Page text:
Buffer social media scheduling

The free version will only allow ten Tweets to be scheduled at a time, and will allow up to link up to 3 social media accounts.

Hootsuite  – The free Hootsuite account will allow you to schedule many Tweets, days, even weeks into the future. Track all your mentions, Retweets, and followers all in one place (from multiple social media accounts):


Hootsuite’s auto schedule function is now trapped behind a paywall. It will analyse your account and pick the best times to schedule your Tweets. But you have to pay for that.

Other Social media management tools with FREE plans include:

Results from Buffer and Hootsuite

My 1800 (approx) followers is a drop in the ocean compared to these heavy-hitters. Buffer, for example, analysed 4.8 million Tweets over 10k profiles. This is what they discovered:

  • Early morning Tweets receive the most clicks
  • Evenings and late nights receive the most Retweets and clicks
  • The most popular time to Tweet and get engagement differs across timezones, so I would recommend doing your own research to find these times
Twitter best times results

General observations from their findings:

  • 12pm to 1pm (local time) is the most popular time to Tweet
  • 3am – 4am The fewest Tweets are sent
  • 11am – 1pm The highest volume of Tweets
  • 2am – 3am Earn the most clicks per Tweet
  • 9am – 1pm Fewest clicks per Tweet

I think some of these numbers are counter-intuitive; Tweeting at the time when the fewest Tweets are sent improves your click-rate, perhaps because your Tweets have less competition for eyeballs. By far, most of my Tweets are made early morning, UK time, and as a result, I get most of my traffic coming from the West Coast of the US. Following this research I will be changing my Tweet-times to become a bit more Euro-friendly.

Optimising for highest engagement, the graph is very clear in its findings:

Best Time to Tweet for clicks

It is almost the reverse of the most popular time to Tweet, giving credence to the idea that more Tweets makes it harder to find your Tweet among the thousands of other.

Hootsuite offers similar results but also notes that the average half-life of a Tweet is 24 minutes (compared to 90 for Facebook). This stat shows how important it is to optimise the times you are Tweeting.

Their data suggests that the best time to Tweet is 3pm Monday to Friday. Hootsuite also argues that the best time for engagement (clicks, Retweets) is 12pm – 3pm, going against Buffer’s findings.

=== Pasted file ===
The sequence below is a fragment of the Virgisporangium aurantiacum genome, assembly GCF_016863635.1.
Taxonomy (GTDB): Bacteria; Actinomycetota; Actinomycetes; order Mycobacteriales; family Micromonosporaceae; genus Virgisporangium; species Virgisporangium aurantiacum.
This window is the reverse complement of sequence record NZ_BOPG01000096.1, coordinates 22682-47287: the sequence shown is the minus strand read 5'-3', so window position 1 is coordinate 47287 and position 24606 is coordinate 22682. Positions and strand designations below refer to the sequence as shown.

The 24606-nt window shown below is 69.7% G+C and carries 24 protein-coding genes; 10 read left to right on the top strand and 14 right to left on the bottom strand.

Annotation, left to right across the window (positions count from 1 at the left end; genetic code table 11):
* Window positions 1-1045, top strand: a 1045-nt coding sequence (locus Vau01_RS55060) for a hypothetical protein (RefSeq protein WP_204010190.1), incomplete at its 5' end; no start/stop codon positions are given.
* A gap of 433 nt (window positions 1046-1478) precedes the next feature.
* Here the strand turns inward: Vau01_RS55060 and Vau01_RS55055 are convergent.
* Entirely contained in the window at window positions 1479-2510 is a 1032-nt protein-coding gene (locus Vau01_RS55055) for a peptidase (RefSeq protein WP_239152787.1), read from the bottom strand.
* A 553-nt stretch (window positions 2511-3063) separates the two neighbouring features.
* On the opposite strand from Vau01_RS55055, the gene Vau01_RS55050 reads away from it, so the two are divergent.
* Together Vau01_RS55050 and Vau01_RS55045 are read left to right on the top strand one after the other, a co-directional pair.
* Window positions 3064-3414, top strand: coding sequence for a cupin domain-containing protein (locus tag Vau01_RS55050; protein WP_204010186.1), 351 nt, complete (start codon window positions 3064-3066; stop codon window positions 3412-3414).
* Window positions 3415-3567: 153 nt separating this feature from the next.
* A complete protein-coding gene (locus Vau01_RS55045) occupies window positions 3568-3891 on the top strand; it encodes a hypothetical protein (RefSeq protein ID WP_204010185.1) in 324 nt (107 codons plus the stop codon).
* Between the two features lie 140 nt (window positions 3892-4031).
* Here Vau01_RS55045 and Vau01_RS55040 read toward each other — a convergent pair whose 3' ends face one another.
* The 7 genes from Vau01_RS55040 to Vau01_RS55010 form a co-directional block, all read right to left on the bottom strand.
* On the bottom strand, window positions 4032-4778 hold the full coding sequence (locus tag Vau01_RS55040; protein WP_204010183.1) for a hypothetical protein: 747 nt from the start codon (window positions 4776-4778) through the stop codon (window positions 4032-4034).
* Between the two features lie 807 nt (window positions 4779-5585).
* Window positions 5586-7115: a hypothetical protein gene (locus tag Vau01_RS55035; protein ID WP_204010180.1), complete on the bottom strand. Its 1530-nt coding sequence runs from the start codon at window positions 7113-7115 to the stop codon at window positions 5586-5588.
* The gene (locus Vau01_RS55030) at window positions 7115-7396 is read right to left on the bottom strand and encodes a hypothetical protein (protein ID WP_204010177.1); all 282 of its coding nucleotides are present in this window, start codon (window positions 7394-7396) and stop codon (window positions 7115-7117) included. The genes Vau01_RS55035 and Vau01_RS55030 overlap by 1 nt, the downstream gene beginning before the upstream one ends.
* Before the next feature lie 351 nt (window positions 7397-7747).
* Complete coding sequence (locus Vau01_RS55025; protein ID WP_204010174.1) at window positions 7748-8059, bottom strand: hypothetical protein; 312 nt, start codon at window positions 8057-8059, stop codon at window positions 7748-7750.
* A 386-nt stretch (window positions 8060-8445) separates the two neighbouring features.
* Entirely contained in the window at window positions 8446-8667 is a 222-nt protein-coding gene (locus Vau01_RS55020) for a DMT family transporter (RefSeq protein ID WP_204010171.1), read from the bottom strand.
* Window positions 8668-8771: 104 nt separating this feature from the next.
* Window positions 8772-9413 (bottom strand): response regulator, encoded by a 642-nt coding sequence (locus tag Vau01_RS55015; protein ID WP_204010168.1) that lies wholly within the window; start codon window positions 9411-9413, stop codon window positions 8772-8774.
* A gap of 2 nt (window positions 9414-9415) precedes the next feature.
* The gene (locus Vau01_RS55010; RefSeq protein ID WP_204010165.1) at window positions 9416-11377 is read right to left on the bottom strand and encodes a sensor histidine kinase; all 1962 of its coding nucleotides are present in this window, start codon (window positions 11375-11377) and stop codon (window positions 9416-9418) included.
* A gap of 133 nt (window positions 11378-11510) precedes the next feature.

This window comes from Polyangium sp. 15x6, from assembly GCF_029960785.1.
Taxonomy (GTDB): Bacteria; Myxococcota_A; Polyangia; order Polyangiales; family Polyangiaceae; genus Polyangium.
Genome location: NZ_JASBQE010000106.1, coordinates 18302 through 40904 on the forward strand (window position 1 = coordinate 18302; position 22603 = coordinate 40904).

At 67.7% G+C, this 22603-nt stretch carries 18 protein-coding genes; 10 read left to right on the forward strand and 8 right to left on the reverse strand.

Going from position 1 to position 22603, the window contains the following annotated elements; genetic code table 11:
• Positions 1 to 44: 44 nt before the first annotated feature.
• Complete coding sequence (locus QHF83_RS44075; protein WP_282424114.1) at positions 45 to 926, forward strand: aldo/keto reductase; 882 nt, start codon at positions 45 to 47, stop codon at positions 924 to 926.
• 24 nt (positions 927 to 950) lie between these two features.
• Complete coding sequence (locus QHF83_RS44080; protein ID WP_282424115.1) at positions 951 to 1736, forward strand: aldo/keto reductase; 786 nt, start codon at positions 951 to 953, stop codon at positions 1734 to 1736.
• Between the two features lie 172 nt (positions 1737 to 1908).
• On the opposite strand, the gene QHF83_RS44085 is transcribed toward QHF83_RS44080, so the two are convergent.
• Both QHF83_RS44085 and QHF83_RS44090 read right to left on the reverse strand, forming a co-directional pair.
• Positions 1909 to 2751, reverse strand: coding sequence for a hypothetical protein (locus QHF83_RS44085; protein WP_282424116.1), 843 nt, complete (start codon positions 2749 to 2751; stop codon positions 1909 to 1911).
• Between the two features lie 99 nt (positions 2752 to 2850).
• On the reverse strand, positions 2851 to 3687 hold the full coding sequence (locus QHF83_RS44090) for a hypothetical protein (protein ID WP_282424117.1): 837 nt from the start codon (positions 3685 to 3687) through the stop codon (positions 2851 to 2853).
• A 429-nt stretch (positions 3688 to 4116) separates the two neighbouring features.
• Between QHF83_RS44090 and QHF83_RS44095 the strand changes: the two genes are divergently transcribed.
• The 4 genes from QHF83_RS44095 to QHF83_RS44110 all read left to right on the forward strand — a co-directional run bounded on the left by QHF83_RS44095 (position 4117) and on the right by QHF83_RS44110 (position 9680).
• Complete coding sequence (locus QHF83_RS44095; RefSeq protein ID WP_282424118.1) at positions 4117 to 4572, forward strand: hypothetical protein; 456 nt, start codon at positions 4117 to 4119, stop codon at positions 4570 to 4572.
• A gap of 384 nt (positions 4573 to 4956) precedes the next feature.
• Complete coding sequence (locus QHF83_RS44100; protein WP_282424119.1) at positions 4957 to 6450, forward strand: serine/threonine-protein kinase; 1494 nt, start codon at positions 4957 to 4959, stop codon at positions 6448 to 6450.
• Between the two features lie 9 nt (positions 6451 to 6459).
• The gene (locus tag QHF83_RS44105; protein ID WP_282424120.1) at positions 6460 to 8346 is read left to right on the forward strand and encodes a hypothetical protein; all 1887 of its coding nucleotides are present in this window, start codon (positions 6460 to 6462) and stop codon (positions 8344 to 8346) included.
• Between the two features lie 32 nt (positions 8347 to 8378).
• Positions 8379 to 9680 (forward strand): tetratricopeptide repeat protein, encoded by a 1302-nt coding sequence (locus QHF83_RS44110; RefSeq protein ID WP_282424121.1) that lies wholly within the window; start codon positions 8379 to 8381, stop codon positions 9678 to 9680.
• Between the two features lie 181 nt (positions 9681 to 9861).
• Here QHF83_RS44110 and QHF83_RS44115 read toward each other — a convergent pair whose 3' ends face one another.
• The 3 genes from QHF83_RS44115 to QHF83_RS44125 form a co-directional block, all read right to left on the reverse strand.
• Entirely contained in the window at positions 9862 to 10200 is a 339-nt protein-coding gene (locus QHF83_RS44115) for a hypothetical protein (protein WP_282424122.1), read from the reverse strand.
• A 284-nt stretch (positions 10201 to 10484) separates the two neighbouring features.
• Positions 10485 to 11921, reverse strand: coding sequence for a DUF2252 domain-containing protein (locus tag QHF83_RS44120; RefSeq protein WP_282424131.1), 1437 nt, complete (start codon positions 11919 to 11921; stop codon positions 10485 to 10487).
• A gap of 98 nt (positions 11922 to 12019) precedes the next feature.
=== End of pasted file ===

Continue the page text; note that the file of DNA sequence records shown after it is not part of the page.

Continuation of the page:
Hootsuite also suggest creating a different Twitter handle for each of your most important timezones, but I would suggest that unless Twitter is driving most of your traffic, that could be a bit excessive.


Using the tools mentioned above, I was able to find the following:

  • For me, the early evening, 5-9pm was best for Retweets
  • The most likes occurred early afternoon, 2pm, and late at night, 11pm
  • The best time to Tweet for clicks is during the 4 – 9pm slot

Although some of these results fly in the face of what I’ve discussed earlier, they can somewhat be explained when you look at the average reach for each of my Tweets over the same time-period:

Twitter reach

What should you take away from all this?

Although the data suggests trends in finding the best time to Tweet, the various times I have mentioned here should be the jumping off point for your own research; you should not expect to plug in the times I mentioned and see your engagement rate go through the roof. The suggested times are just that: suggested times. If my results have shown anything, it’s that you should test what works for you and your followers. Start with  Followerwonk to suggest the best times to schedule your Buffer/Hootsuite Tweets, then look at the results and alter accordingly.

I wrote a post somewhere on How To Write An Effective Tweet. When I have some more current Twitter data (I’ve been inactive for over a year!) I’ll fish that post out, update it and post the results.

person thinking

My Question to you:

Do you pay much attention to when you send tweets?

One thought on “How To Find The Best Time To Tweet [Lab]